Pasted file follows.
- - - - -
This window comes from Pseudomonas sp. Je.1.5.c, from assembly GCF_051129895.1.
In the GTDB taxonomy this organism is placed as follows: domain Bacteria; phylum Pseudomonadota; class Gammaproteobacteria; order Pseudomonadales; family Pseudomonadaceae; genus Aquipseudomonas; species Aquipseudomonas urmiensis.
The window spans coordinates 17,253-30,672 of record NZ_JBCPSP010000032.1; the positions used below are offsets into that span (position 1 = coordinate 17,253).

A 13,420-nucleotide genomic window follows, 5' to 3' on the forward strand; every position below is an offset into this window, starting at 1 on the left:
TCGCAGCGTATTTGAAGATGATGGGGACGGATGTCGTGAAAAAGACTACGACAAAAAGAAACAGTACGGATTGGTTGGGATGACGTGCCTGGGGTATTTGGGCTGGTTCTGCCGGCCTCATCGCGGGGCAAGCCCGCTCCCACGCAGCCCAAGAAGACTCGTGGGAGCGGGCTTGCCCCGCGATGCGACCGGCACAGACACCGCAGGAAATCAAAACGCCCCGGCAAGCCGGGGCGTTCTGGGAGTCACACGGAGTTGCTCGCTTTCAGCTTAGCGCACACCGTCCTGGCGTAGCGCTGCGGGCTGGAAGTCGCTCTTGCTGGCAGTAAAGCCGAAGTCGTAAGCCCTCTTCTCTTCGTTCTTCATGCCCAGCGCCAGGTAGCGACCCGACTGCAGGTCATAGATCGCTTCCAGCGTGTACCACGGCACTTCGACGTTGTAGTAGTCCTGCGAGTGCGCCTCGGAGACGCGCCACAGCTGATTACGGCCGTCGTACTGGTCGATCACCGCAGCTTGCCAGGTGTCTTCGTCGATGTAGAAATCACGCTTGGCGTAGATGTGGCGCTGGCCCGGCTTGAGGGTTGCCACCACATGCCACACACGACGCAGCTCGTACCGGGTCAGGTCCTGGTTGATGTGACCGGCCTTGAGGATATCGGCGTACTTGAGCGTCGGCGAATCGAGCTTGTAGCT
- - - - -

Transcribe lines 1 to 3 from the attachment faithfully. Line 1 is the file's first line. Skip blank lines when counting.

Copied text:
This window comes from Pseudomonas sp. Je.1.5.c, from assembly GCF_051129895.1.
In the GTDB taxonomy this organism is placed as follows: domain Bacteria; phylum Pseudomonadota; class Gammaproteobacteria; order Pseudomonadales; family Pseudomonadaceae; genus Aquipseudomonas; species Aquipseudomonas urmiensis.
The window spans coordinates 17,253-30,672 of record NZ_JBCPSP010000032.1; the positions used below are offsets into that span (position 1 = coordinate 17,253).